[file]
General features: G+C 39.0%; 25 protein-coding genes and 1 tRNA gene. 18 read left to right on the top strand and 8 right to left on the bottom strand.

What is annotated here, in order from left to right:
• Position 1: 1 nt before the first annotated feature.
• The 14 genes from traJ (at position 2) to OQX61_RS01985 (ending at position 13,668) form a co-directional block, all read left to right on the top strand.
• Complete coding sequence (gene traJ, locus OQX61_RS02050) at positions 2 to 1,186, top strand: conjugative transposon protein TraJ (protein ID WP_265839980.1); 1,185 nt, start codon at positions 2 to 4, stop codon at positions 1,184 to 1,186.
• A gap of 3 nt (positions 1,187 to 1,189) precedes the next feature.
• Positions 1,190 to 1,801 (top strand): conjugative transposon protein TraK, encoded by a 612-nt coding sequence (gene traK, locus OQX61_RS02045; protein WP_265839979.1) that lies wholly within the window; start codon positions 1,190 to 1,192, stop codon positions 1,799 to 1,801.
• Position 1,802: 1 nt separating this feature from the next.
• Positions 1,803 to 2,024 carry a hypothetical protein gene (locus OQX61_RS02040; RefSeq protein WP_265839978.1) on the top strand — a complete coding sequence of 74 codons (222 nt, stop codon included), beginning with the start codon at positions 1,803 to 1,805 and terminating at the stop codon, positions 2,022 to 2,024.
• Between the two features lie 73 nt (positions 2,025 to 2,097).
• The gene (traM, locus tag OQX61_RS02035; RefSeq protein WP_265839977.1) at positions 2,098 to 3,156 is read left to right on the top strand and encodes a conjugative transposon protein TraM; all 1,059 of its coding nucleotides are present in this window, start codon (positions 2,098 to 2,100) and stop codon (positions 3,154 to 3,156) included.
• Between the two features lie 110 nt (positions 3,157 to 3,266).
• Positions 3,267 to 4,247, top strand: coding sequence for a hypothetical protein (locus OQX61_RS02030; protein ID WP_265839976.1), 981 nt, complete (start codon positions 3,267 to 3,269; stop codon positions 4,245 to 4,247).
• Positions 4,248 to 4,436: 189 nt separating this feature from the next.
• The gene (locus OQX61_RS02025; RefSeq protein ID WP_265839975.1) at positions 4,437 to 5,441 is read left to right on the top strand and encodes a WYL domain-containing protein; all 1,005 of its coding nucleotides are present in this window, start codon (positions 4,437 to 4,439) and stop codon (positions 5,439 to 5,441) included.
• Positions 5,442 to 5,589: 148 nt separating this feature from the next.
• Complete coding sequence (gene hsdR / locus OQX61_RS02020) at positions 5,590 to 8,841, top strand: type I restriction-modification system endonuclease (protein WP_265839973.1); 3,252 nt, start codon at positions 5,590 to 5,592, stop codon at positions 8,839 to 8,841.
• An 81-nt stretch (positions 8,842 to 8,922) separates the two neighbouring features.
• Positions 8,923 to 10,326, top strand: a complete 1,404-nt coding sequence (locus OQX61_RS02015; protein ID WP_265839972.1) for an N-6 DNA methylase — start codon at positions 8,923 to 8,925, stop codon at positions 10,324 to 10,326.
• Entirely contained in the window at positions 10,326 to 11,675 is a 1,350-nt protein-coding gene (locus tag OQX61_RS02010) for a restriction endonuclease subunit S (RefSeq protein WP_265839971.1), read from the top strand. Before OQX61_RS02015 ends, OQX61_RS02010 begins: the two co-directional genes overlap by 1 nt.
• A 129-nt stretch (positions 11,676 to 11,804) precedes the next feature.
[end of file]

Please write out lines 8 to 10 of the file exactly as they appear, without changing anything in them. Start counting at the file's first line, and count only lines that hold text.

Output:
• Position 1,802: 1 nt separating this feature from the next.
• Positions 1,803 to 2,024 carry a hypothetical protein gene (locus OQX61_RS02040; RefSeq protein WP_265839978.1) on the top strand — a complete coding sequence of 74 codons (222 nt, stop codon included), beginning with the start codon at positions 1,803 to 1,805 and terminating at the stop codon, positions 2,022 to 2,024.
• Between the two features lie 73 nt (positions 2,025 to 2,097).